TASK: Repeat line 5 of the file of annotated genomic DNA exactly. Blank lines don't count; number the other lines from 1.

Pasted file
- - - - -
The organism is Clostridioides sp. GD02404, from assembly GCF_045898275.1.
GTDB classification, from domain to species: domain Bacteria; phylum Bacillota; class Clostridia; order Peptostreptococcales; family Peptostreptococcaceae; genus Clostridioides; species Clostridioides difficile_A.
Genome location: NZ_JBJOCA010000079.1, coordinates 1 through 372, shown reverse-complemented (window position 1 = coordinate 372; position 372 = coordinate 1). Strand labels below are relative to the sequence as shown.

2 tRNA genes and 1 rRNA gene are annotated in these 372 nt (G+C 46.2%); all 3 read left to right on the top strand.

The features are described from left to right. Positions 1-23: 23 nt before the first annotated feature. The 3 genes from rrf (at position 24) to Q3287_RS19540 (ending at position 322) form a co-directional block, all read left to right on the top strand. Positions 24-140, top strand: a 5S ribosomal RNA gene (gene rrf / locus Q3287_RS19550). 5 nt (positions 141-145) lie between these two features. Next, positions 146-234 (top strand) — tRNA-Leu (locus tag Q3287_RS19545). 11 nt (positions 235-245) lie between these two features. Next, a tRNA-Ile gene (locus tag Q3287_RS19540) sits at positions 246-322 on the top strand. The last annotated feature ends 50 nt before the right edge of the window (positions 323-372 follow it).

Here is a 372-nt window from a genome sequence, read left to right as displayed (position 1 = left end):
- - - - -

The features are described from left to right. Positions 1-23: 23 nt before the first annotated feature. The 3 genes from rrf (at position 24) to Q3287_RS19540 (ending at position 322) form a co-directional block, all read left to right on the top strand. Positions 24-140, top strand: a 5S ribosomal RNA gene (gene rrf / locus Q3287_RS19550). 5 nt (positions 141-145) lie between these two features. Next, positions 146-234 (top strand) — tRNA-Leu (locus tag Q3287_RS19545). 11 nt (positions 235-245) lie between these two features. Next, a tRNA-Ile gene (locus tag Q3287_RS19540) sits at positions 246-322 on the top strand. The last annotated feature ends 50 nt before the right edge of the window (positions 323-372 follow it).